In 1866 the town appropriated $10,000 to rebuild the schoolhouse in the Northwest District-burned in the latter part of October, 1866.
1867Town accepted the flag-staff standing at the corner of Main and Pleasant Streets, and the flag donated by Benjamin Poland and others. The name of West Cambridge was changed to Arlington. The name of Arlington, which was now given to the town, had no previous historical significance in the place. It is a purely distinctive appellation, and was deemed a good post-office designation, unlikely to be confounded with the various adjacent localities in Cambridge. The lamented Rev. S. A. Smith, in his published address in 1864, already alluded to, thus protested against a change of name:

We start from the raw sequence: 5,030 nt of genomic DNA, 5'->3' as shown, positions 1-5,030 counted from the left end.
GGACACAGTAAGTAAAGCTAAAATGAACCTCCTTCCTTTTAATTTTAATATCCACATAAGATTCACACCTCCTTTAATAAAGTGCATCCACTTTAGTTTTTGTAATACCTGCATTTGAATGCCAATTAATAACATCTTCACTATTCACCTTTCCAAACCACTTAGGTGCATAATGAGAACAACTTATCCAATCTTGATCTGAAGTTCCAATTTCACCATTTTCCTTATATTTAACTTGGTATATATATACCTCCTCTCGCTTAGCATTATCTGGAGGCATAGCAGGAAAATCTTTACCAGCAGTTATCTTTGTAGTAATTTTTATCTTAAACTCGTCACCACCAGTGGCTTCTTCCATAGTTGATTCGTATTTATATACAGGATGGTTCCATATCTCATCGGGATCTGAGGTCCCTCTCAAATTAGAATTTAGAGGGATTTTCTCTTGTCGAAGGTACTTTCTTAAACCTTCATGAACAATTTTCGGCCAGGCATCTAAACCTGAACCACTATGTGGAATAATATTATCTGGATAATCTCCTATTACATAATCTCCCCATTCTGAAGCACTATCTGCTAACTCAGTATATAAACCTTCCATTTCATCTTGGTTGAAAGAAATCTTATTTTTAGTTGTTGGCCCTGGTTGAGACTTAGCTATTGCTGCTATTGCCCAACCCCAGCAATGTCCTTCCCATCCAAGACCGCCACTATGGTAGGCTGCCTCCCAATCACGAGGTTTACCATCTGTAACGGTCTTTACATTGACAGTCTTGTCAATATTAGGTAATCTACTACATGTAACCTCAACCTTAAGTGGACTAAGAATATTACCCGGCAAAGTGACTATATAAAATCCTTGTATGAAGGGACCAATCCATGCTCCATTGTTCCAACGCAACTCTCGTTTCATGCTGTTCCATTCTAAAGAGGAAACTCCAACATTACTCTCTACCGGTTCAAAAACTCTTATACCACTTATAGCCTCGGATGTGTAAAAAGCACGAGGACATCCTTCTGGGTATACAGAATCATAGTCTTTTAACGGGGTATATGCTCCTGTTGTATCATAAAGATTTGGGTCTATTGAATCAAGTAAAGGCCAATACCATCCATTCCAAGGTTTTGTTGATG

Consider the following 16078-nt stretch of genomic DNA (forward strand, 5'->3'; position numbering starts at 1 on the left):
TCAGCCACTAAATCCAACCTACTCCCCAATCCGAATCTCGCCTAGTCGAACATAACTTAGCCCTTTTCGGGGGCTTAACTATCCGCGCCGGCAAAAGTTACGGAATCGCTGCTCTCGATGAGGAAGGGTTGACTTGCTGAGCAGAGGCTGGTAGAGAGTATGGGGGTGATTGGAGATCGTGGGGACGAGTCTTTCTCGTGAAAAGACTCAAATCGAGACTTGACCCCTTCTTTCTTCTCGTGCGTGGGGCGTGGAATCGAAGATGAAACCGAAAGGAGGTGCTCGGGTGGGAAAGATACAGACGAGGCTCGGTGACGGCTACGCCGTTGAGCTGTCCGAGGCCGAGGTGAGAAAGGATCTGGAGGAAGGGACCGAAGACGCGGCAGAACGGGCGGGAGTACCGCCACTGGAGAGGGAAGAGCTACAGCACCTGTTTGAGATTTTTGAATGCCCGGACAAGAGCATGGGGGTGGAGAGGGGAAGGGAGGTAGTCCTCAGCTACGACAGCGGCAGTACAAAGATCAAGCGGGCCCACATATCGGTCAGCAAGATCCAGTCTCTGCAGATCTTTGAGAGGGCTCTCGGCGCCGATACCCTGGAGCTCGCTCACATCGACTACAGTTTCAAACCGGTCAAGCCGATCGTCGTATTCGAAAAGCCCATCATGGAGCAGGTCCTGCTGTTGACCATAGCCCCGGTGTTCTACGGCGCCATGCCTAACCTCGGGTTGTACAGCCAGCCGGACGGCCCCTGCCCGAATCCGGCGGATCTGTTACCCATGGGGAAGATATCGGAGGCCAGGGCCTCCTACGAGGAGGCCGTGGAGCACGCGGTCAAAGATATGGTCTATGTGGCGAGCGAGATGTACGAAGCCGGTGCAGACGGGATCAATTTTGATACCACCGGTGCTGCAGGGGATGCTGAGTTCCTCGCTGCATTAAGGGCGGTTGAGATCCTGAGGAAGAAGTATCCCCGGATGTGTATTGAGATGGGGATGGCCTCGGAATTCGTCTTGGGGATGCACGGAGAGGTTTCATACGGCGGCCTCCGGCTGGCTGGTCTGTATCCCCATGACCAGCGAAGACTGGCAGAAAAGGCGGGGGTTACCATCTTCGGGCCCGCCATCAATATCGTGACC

I hope the name of the town will never be changed. It would be like giving up our birthright. As the Second Precinct of Cambridge, we hold an honorable place in history; who would alienate that inheritance? Other names may be more euphonious, but as soon should the man give up his surname, consecrated by the good acts, and glorified by the patriotism of pious and brave ancestors, as we give up that good old name of Cambridge, with which our village was baptized in blood on the nineteenth of April.